Harry Potter and the Deathly Hallows (Part I) * * 1/2

Genre: Fantasy

Director: David Yates

Writer: Steve Kloves, based on the novel of the same name by J. K. Rowling

Cast: Daniel Radcliffe, Emma Watson, Rupert Grint, Ralph Fiennes, Helena Bonham-Carter, Alan Rickman, Bonnie Wright, Jason Isaacs, Tom Felton, Rhys Ifans, Imelda Staunton, Bill Nighy

Running Length: 147 minutes

Synopsis: Voldemort (Ralph Fiennes) is growing stronger by the day, and now has control over both the Ministry of Magic and Hogwarts. Harry Potter (Daniel Radcliffe), Ron Weasley (Rupert Grint) and Hermione Granger (Emma Watson) drop out of school and attempt to seek out Voldemort’s horcruxes as destroying them will weaken the Dark Lord. Nowhere is safe for the trio, and they are constantly on the run. En route, they find out about the Deathly Hallows, and how it could be a key in the eventual showdown against Voldemort and the Death Eaters. 

Review: Call me a party pooper, but the only thought I had when the end credits rolled on Harry Potter and the Deathly Hallows was “is that it?”. These three words will pretty much sum up my entire review of this half of the complete movie – I had believed it was a flawed decision (apart from the obvious monetary gains for Warner Brothers) to split the movie into two, and having now seen the first half I am sure of it. Coming off the decision to excise the climactic battle in the previous film (Harry Potter and the Half Blood Prince), the expectation was that Deathly Hallows will be a spectacle in every sense of the word. However, since the book is further split into two films, there’s once again no payoff in this first installment. Deathly Hallows Part I feels like a continuation of the “filler movie” trend that plagued the previous film, and it’s a largely tedious, meandering two and a half hour movie that, while atmospheric, is plot-wise virtually dead in the water. 

Deathly Hallows is a narratively dense book, but much of the narrative does not translate well on screen, and with Steve Kloves’ screenplay being slavishly faithful (even more so than before, given the lack of timing constraints this time round), this becomes even more apparent. Much of the film involves Harry, Ron and Hermione on the run from one (admittedly scenic) location to the next, and sitting around in a tent looking morose. It already was a drag in the book but when depicted in the film the flaws become even more apparent. 

The Harry Potter movies have never really been kind to viewers who are not acquainted in the Potter-verse, but in these last few installments the divide has been even greater than before. Prior knowledge is a necessity if you want to make sense of the ins and outs of Deathly Hallows, and can be frustrating even for audiences who have faithfully watched every Potter movie to date. So much has been left out in the transition from page to screen, and yet the film can still run a butt-numbing 147 minutes, which lends strongly to the argument that the editing for the film needed to be far tighter than its current state.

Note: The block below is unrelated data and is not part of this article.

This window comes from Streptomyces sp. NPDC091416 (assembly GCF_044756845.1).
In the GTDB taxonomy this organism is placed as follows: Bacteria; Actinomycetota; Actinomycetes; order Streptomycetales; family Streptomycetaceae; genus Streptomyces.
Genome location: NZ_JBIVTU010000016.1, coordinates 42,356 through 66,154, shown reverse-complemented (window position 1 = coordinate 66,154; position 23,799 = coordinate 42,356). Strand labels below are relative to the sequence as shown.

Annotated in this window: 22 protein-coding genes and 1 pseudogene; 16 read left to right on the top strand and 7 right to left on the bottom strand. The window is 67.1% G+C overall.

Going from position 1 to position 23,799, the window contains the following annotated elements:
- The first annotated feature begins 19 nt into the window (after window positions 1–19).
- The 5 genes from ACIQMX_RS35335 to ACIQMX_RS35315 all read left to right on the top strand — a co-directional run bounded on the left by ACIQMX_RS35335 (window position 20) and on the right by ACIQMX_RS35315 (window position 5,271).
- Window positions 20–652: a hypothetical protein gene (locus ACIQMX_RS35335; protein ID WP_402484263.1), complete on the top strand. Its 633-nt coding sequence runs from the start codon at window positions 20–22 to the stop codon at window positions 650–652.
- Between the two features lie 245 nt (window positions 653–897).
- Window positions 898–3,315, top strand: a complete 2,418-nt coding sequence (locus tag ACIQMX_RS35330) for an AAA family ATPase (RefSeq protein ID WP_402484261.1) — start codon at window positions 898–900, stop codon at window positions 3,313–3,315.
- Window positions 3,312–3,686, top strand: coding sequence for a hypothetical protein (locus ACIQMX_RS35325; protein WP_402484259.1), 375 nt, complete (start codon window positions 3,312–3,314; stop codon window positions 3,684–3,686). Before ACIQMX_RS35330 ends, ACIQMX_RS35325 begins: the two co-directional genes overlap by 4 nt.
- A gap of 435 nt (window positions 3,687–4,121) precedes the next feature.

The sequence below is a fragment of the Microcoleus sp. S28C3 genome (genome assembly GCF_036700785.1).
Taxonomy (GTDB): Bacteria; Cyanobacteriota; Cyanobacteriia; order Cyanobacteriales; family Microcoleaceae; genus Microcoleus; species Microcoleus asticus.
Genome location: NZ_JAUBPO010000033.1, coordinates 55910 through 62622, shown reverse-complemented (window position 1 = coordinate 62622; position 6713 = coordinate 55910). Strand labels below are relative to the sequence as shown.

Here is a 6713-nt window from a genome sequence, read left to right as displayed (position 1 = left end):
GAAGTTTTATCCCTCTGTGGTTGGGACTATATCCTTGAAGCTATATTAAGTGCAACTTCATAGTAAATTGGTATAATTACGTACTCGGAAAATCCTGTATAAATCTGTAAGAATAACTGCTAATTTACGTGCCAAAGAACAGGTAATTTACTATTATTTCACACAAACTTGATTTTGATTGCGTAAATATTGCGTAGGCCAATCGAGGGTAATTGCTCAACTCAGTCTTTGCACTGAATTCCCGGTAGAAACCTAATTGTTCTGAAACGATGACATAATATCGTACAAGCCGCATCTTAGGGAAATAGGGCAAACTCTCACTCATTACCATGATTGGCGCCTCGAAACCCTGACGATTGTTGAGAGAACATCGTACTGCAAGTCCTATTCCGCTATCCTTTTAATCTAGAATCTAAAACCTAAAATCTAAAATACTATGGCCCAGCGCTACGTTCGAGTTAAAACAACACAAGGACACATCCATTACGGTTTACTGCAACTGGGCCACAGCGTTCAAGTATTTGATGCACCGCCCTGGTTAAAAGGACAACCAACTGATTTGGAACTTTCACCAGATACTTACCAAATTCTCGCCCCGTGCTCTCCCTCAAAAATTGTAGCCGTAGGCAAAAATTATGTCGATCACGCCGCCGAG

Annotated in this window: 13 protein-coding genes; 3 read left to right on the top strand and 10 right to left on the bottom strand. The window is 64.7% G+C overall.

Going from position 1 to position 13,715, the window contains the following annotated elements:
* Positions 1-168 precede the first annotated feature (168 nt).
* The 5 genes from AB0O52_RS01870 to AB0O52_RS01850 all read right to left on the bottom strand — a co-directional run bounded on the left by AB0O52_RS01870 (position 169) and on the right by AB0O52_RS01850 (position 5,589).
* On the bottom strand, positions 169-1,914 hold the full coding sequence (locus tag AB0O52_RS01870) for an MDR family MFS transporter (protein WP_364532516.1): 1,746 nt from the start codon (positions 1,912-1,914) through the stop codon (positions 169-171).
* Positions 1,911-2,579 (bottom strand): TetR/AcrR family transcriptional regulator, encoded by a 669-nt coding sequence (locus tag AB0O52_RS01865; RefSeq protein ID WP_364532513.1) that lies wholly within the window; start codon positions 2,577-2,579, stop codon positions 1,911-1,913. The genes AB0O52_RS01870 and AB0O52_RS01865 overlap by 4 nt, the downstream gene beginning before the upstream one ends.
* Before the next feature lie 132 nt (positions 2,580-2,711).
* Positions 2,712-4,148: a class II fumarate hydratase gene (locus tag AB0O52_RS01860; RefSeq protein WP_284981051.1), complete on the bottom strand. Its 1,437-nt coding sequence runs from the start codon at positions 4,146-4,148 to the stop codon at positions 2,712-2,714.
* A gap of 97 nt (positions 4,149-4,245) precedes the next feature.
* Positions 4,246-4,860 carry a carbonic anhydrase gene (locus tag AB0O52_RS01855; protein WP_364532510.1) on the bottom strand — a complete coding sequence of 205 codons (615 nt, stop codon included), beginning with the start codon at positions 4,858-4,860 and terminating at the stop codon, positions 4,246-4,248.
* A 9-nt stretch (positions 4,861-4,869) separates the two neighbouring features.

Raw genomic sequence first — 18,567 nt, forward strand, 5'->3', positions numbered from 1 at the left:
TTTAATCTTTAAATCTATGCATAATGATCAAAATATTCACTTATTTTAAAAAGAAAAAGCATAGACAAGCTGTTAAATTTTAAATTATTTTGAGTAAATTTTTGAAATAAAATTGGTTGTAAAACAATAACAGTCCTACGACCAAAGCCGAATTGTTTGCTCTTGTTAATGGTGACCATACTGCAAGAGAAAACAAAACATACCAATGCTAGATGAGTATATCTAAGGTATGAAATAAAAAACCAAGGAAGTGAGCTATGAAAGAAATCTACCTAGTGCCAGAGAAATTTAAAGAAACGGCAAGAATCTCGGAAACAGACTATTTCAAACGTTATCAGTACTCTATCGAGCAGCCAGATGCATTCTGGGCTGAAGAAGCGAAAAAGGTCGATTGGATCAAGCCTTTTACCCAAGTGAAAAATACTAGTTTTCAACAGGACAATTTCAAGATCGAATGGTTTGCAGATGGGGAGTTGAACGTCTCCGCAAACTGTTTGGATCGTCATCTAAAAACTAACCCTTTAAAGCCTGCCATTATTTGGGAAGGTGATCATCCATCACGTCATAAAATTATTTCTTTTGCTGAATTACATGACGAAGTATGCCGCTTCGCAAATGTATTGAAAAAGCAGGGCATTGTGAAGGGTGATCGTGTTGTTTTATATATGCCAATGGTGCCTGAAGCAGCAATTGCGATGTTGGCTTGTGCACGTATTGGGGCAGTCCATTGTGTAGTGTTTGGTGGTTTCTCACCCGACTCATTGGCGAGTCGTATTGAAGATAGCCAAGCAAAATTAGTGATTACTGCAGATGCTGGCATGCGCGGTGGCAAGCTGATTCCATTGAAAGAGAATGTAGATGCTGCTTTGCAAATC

Whilst acting has never been stellar in the Harry Potter series, the thespian deficiencies of the main leads, in particular Daniel Radcliffe, have become more pronounced as the films trend towards a more adult sensibility, and kiddish wonder is no longer sufficient. The exception is Emma Watson, who manages to do a decent job, but there is a tendency for Yates to dump most of the heavy lifting on her, and in a way diverts attention away from the “true” lead of Radcliffe/Potter. And, like its predecessors, there’s the British Who’s Who of the movie industry, who unfortunately all seem to be present just to lend their name to the film – literally a waste of talent. 

Of course, for such a big budget movie it’s not all a bust. Yates has proven his proficiency in action sequences, and the higher-octane scenes in Deathly Hallows are as good as any action movie out there. CGI has also improved by leaps and bounds, and digital effects are near seamless in this film. Warner’s inability to convert the film into 3D in time for release may not have been a bad thing – whilst there are definitely scenes that would do well in 3D, so much of the film is static that the payoff wouldn’t have been that great. 

Perhaps when viewed together with Part II, Deathly Hallows would average out to be the finale that Potter fans have waited for. However, taken solely on its own merits, Harry Potter and the Deathly Hallows Part I feels unsatisfying and unfocused, a filmic coitus interruptus that takes way too long to… not get anywhere. 

Rating: * * 1/2 (out of four stars)

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